This year, I had a chance to help out with Youth Advocacy Training for Nickerson and Fairfield High Schools. This is a two day event where we work with students with disabilities to inform them about advocacy and resources. As a person with a disability, I was excited for this event, it did not disappoint.
The first day started with a short history lesson about people with disabilities. It was shocking to realize people with disabilities have had it rough from the dark ages all the way up to present times. In fact it wasn’t until the 1970s that people with disabilities began to get treated with some respect. In 1990, the Americans with Disabilities Act became law. It was in my lifetime that things finally changed. This never would have happened if people with disabilities had not stood up and fought for it. The day continued with trainings on everything from teamwork to finding employment.
On day two, we gave the students a chance to walk a mile in someone else’s shoes… Well, maybe just a hundred feet or so. Students were given goggles that simulated different types of visual impairments and guided around campus. They also had simulations of physical impairments, learning disabilities, and others. The day was filled with activities that gave the youth a chance to learn about the world they live in and how to advocate for themselves and their disabilities.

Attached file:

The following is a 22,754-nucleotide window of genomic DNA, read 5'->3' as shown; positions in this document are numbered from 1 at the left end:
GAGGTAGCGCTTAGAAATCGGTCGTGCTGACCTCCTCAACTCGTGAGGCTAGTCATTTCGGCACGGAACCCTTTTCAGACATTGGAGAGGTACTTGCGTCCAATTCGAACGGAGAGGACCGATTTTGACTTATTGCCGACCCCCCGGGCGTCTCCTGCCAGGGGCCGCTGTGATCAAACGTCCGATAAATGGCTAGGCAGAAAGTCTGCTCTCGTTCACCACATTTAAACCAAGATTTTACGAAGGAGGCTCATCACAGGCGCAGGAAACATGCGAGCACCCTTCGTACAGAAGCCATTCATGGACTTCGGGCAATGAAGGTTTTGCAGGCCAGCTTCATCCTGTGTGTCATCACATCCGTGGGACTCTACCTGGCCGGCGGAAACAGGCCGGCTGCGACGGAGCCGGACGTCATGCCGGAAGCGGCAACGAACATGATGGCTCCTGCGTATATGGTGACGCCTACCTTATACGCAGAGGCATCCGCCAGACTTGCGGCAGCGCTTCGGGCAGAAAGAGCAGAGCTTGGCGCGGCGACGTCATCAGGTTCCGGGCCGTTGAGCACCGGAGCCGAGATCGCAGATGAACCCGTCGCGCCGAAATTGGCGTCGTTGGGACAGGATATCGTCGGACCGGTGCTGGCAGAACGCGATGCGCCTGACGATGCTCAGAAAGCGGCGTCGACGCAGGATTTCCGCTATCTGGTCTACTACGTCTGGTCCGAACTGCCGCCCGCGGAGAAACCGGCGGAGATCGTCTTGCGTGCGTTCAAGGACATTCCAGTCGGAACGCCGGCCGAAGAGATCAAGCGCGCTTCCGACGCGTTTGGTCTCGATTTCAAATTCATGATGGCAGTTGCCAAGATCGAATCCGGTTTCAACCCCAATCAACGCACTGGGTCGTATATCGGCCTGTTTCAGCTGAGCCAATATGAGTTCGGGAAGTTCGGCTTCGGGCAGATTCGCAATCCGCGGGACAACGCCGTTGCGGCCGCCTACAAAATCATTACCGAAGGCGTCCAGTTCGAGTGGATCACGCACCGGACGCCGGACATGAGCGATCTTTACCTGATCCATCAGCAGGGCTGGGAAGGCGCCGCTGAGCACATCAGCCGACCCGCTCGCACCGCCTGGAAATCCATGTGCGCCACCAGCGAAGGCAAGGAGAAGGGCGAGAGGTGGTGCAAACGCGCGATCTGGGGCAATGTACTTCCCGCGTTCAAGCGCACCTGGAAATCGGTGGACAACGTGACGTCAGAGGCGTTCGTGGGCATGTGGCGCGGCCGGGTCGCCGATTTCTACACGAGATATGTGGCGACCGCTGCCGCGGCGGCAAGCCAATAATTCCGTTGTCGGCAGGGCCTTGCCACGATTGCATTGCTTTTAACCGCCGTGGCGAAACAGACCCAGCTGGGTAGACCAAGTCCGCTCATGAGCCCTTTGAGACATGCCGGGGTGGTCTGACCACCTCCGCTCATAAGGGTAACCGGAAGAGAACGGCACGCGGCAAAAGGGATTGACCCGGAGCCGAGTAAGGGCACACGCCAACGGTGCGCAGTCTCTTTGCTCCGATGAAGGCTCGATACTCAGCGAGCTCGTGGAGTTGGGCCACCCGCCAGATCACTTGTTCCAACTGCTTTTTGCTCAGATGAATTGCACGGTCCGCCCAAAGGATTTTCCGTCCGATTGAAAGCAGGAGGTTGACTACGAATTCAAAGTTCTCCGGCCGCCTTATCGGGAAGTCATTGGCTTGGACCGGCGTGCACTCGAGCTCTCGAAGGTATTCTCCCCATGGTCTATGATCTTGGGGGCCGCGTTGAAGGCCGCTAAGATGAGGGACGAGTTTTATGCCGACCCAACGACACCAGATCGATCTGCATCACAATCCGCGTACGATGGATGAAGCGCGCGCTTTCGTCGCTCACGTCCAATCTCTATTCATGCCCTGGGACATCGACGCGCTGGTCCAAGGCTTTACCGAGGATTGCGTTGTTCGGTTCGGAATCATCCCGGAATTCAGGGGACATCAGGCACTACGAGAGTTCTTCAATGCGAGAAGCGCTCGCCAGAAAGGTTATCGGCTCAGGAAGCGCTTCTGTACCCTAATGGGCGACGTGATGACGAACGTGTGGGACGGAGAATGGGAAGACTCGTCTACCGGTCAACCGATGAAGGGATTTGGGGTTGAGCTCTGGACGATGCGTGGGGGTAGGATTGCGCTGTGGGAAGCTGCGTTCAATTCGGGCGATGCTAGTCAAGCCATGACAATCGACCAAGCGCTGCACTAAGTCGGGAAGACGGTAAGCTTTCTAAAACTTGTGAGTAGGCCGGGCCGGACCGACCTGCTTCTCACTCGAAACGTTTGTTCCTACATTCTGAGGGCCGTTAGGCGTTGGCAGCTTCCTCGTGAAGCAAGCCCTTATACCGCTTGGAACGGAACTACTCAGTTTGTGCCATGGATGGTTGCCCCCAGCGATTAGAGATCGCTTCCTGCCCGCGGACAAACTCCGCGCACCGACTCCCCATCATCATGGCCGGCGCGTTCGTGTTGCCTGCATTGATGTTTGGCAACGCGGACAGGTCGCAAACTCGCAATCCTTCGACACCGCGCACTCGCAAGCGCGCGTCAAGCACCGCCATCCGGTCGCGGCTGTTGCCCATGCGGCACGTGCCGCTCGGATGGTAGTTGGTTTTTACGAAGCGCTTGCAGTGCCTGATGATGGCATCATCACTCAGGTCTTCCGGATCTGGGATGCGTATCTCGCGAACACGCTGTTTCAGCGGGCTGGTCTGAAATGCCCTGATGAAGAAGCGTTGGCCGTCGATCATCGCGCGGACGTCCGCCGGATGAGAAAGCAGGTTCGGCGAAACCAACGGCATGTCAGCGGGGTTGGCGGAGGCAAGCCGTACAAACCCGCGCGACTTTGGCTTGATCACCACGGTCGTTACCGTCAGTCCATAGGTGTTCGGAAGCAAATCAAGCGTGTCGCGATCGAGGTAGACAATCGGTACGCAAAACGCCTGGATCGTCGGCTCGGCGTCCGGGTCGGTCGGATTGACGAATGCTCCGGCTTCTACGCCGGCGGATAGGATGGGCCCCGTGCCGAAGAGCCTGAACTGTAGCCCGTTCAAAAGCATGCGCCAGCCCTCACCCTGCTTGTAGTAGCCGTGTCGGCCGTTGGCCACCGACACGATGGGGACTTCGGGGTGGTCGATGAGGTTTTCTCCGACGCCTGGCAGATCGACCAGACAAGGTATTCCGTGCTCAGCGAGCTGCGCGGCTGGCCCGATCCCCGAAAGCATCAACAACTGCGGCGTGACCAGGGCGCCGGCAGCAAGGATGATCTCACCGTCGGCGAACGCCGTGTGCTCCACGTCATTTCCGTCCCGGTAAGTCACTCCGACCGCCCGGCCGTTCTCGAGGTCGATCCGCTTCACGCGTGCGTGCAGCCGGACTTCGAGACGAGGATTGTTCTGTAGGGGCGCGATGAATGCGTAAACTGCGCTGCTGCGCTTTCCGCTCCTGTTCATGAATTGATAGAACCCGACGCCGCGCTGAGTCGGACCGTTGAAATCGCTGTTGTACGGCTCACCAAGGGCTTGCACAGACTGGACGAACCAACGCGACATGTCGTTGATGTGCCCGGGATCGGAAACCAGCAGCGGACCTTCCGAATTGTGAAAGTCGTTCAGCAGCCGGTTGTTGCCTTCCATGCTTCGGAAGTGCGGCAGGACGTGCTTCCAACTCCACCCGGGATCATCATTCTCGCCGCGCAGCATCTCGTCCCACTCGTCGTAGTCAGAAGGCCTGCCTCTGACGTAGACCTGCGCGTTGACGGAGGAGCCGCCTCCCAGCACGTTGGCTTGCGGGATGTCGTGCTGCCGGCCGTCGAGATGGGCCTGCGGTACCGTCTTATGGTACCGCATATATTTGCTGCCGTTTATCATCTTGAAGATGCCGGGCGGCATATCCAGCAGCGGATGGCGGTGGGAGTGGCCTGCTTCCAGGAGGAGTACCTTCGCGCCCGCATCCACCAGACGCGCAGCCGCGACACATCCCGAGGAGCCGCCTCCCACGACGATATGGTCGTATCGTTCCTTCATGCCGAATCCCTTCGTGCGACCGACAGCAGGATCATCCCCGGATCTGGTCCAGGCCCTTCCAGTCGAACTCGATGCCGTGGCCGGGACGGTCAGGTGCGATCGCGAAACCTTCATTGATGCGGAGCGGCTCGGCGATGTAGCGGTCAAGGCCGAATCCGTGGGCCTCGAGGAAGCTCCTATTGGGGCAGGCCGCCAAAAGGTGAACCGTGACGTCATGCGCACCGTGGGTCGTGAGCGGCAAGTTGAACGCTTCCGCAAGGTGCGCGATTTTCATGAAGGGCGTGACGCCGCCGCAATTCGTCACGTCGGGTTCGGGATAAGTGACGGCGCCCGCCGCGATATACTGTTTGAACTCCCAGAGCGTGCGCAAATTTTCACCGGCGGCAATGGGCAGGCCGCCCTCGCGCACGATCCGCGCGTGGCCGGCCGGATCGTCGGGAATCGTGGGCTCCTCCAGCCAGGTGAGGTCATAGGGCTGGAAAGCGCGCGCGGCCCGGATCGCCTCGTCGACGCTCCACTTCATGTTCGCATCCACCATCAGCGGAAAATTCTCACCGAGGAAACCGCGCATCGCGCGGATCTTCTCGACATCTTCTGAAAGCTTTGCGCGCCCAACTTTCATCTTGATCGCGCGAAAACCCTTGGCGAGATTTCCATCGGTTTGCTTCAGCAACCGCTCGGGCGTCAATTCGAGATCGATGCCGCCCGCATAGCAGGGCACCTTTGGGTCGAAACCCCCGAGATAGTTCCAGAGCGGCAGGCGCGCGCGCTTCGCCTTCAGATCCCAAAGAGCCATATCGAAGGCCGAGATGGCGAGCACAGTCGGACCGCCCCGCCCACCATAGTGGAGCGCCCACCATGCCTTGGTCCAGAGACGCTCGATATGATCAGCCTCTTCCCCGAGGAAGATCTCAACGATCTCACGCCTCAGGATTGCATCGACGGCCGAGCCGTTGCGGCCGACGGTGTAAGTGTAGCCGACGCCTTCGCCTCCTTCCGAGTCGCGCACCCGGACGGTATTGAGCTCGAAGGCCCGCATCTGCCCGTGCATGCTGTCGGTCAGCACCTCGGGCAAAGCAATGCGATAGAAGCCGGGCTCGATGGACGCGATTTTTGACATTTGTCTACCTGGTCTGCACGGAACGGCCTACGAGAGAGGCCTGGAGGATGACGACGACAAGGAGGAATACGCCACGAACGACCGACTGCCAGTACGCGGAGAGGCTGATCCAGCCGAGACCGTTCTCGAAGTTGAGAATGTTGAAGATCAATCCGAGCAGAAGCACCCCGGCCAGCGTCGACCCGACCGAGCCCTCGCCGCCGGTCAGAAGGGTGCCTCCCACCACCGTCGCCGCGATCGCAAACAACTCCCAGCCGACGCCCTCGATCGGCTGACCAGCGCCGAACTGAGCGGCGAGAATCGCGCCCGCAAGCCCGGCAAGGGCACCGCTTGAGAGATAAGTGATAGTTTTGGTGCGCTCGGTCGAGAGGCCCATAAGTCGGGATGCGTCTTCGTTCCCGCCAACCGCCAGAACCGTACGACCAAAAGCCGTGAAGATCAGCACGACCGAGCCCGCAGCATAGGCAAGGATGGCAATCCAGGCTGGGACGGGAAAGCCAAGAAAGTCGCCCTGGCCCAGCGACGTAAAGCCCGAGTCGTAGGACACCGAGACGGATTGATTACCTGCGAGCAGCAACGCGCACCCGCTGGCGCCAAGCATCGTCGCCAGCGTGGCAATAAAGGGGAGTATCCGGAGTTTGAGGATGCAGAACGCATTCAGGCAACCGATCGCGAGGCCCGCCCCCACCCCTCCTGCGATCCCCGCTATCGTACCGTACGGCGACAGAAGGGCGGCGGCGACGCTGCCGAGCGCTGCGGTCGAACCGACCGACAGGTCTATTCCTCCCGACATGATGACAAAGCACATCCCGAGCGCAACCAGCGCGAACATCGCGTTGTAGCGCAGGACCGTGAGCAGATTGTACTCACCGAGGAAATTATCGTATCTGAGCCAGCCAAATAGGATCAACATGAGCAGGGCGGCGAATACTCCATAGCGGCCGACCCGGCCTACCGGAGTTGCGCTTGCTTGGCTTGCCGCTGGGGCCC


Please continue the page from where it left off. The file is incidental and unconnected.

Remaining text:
Even though the ADA, Americans with Disabilities Act of 1990, is here there is no shortage of people that would try to get rid of it. That is what makes advocacy so important. Without those willing to stand we will only go backwards. We have come a long way; we still have a long way to go. People with disabilities are the only people, who can legally earn less then minimum wage. In some states parents lose their kids simply because they have a disability. There is a bill currently in congress that will take away parts of the ADA and make building accessibility a thing of the past. We need people that are willing to speak up and fight back. We can make the world a place where people with disabilities are seen for whom they are and not the disability they have.